e stimated cost of' a barrel of crude oi l'in 1985 rather than the actual market price at any given moment. 'The result: instead of narrowing the gap between the wellhead price of conventional natural gas and the world price of crude oi.1, the NGPA served to widen it, since partial decontrol all o wed producers. of deep gas to charge prices far above the level a fully decontrolled market would have allowed. This price disparity had predictable results: it encouraged over- development of the highly expensive deep gas, while retarding the develop- me n t of less costly conventional gas supplies. There is now widespread agreement among energy experts that the. removal of price controls would lowerprices to -the consumer by stimulat- ing the production of less expensive gas. In a Heritage Foundation study published earlier this year, it was calcul'ated'that retaining the current system of' pride controls would impose $157 billion in direct and indirect costs on. the U.S. gas consumer over the,next six years. Another study, just released by the Natural Gas S upply Absociation, indicates that within a year of decontrol consumers' gas bills would drop between 5 and 20 percent, realizing a saving of at least. $108.30 a year for an Average family using natural gas for heating. These and other similar studies echo the experience of oil decontrol. Since 1981, decontrol has coincided with a decline in'the pump price of gasoline of approximately 10 percent, despite the addition of between 10 and 14 cents-in new state and federal takes. Over the same period, "controlle d " gas prices rose by 31 percent. Removing natural gas price controls would unleash new supplies and drive down the price, just as decontrol did for oil. Although only :@ive years ago some observers argued that the U.S. was running.out of conven- tional ga s supplies, there is now general agreement that adequate supplies exist--if sufficient incentives are forthcoming to extract them. if controls remain in place, however,half of all conventionalgaB reserves may be left in the ground, according to a study by S hell Oil. Another study, undertakeh. at the Graduate School of Management of the University of Dallas, indicates that full decontrol would not merely reverse the trend over many decades toward declining U.S. reserves, but would bring about a substantial s u rplus of supply. In short, there is no rational argument for continuing the controls that have so long hindered America's ability to produce adequate supplies of natural gas. -only one conclusion can be drawn from the experience with oil decontrol and the projections for gas: decontrol of natural gas prices would bring enormous benefits to the American consumer. Milton R. Copulos Policy Analyst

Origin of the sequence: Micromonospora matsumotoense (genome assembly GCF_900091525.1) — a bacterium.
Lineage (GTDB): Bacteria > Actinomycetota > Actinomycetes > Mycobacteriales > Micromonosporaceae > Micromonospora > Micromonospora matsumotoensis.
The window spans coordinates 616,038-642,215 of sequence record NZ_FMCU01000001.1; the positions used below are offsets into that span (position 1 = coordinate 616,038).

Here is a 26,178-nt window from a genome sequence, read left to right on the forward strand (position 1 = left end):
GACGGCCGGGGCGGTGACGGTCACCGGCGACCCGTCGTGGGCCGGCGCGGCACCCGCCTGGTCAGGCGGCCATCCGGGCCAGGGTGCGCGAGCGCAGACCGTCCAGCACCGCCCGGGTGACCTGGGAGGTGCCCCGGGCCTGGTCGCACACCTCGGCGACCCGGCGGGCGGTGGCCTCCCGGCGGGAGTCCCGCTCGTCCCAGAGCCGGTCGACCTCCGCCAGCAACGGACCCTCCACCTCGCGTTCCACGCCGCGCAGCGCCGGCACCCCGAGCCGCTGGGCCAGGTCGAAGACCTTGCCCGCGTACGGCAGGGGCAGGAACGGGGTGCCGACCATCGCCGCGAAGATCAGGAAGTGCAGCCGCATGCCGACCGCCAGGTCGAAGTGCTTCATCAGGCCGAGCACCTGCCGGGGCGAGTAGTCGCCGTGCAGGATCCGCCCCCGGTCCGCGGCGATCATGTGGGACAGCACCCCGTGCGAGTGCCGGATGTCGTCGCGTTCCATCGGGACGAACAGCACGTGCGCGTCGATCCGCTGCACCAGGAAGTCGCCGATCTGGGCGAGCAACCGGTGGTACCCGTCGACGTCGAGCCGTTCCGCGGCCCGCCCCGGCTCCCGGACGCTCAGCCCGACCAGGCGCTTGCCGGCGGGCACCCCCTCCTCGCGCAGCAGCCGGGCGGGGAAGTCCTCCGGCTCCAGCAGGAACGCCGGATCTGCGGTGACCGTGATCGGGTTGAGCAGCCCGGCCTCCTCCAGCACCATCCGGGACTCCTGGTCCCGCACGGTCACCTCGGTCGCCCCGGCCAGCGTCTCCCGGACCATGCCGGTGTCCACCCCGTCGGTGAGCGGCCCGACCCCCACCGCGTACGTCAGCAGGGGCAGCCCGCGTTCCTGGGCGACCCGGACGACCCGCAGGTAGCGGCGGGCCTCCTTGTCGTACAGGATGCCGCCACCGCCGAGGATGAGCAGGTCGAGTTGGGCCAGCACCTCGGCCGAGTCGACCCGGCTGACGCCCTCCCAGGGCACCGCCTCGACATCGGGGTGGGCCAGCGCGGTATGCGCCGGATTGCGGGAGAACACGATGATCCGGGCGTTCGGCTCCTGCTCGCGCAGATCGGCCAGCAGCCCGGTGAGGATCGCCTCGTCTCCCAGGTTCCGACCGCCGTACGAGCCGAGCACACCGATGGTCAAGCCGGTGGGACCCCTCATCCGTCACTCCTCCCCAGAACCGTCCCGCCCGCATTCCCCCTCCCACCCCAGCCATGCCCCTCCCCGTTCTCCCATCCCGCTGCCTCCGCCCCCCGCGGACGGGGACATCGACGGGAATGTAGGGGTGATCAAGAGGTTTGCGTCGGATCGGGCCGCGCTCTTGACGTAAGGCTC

For further information: Milton R. Copulos, "Natural Gas Deregulation, Giving the Consumer a Choice," Heritage Fou ndation Backgrounler No. 250, March 1, 1983. "Inflammatory Rhetoric," Reason Magazine, August 1983. Gas Price Reductions Under S. 1715, Natural Gas Supply Association, 1730 Rhode Island Avenue, N.W., Washington, D.C., 20036. Increase in United States "Old Gas" Reserves Due to Deregulation, by C. S. Matthews, Shell Oil Company.


About the Author